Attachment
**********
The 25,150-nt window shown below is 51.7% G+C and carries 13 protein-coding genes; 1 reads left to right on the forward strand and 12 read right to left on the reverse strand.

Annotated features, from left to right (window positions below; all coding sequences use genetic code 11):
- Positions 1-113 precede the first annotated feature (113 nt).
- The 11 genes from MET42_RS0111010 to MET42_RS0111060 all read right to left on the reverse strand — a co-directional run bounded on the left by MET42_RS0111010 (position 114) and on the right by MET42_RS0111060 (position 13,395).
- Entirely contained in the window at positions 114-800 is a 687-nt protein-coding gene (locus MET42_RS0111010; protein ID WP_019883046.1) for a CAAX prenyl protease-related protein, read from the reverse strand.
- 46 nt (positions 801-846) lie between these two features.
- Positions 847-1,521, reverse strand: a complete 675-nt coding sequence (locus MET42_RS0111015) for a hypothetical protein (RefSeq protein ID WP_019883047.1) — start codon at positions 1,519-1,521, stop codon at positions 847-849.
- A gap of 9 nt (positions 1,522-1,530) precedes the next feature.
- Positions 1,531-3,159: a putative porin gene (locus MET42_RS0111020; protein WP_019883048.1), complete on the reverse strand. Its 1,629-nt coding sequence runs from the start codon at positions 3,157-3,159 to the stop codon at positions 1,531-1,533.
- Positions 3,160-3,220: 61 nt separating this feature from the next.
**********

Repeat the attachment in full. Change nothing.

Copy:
The 25,150-nt window shown below is 51.7% G+C and carries 13 protein-coding genes; 1 reads left to right on the forward strand and 12 read right to left on the reverse strand.

Annotated features, from left to right (window positions below; all coding sequences use genetic code 11):
- Positions 1-113 precede the first annotated feature (113 nt).
- The 11 genes from MET42_RS0111010 to MET42_RS0111060 all read right to left on the reverse strand — a co-directional run bounded on the left by MET42_RS0111010 (position 114) and on the right by MET42_RS0111060 (position 13,395).
- Entirely contained in the window at positions 114-800 is a 687-nt protein-coding gene (locus MET42_RS0111010; protein ID WP_019883046.1) for a CAAX prenyl protease-related protein, read from the reverse strand.
- 46 nt (positions 801-846) lie between these two features.
- Positions 847-1,521, reverse strand: a complete 675-nt coding sequence (locus MET42_RS0111015) for a hypothetical protein (RefSeq protein ID WP_019883047.1) — start codon at positions 1,519-1,521, stop codon at positions 847-849.
- A gap of 9 nt (positions 1,522-1,530) precedes the next feature.
- Positions 1,531-3,159: a putative porin gene (locus MET42_RS0111020; protein WP_019883048.1), complete on the reverse strand. Its 1,629-nt coding sequence runs from the start codon at positions 3,157-3,159 to the stop codon at positions 1,531-1,533.
- Positions 3,160-3,220: 61 nt separating this feature from the next.